Invisible Citings, a collaborative project by artists Jeanne Silverthorne and Elaine Reichek, explores text, trust, and invisibility. As the “Gutenberg age” ends and digital technologies replace reams of paper with glowing screens, this exhibition considers the persistence of the analog and the physical manifestations of writing as material and medium. Weaving Silverthorne’s sculpture and Reichek’s embroidery together with classic literature, Invisible Citings addresses themes of the legible and obscured, text and textile, illumination and luminescence, archiving and discarding.
Jeanne Silverthorne, celebrated for cast rubber sculptures of mundane objects that reflect a deep awareness of art history and evoke human emotion, presents numerous casts of a standard-sized file storage box for Invisible Citings. Each cast rubber box contains a stack of one thousand apparently blank letter-sized pages. On some of the sheets, however, Silverthorne has copied in invisible ink, in her own handwriting, a text on some theme of invisibility. Examples include classic works such as a chapter from Invisible Man by Ralph Ellison, The Albertine Workout by Anne Carson, and “Yellow Wallpaper” by Charlotte Perkins Gilman. Some of these paper-filled boxes will be open and illuminated with ultraviolet light so that viewers may investigate for themselves whether or not the pages are blank or contain text in invisible ink.
Elaine Reichek’s provocative hand stitchings combine image and text to rethink the role of craft in the fine arts and investigate alternative narratives that have been excluded from the art historical canon. For Invisible Citings, she draws from texts that comment on themes of invisibility to create several embroideries that reconceive conventions of ink on paper as sewn thread on linen. Excerpted texts include “O May I Join the Choir Invisible” by George Eliot, passages from The Invisible Man by H. G. Wells and Alice in Wonderland by Lewis Carroll, and selections from writings by Elena Ferrante. Unlike Silverthorne’s virtually unreadable writings, however, Reichek’s are visibly attached to and pulled through surfaces of woven linen, materially rejoining “text” to its etymological sibling, “textile.” Many of these embroideries also employ a glow-in-the-dark thread, a parallel to Silverthorne’s compromised legibility. The phosphorescent thread may be only fully seen in the dark or under ultraviolet light, just as Silverthorne’s ink remains invisible without the aid of the ultraviolet spectrum.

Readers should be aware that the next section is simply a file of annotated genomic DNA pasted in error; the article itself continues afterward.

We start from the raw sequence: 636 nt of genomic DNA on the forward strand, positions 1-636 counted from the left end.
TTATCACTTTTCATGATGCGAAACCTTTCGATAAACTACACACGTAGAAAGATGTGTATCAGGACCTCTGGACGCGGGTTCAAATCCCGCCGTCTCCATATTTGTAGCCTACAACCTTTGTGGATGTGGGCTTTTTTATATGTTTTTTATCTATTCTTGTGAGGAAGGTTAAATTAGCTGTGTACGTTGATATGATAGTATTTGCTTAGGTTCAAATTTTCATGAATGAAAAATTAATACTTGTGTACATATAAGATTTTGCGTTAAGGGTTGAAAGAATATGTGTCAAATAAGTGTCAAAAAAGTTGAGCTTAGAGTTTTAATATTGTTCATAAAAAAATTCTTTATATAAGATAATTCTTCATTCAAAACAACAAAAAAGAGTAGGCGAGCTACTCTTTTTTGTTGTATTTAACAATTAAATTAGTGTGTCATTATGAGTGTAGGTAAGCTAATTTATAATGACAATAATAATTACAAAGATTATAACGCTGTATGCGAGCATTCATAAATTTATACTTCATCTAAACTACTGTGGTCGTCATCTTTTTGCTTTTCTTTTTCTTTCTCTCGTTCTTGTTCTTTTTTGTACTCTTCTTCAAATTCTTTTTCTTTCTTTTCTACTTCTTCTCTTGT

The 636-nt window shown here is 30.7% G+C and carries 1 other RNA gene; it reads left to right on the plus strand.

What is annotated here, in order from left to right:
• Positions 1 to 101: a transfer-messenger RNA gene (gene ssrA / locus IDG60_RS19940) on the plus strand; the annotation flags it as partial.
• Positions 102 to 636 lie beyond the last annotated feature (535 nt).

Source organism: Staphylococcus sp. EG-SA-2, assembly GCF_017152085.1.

Together and in their respective contributions, Silverthorne and Reichek play with how invisible thought becomes materialized. Each artist complicates the ancient, simple, yet laboriously learned skill of conveying language through handwriting. Both artists engage in a kind of reverse transcription, privileging pre-modern forms of appropriation and compilation far slower than the instantaneity promised by today’s digital and photographic technologies. In reversing or frustrating the inscription and transmission of language, Silverthorne and Reichek hope to create a transitional space for looking, reading, and contemplation.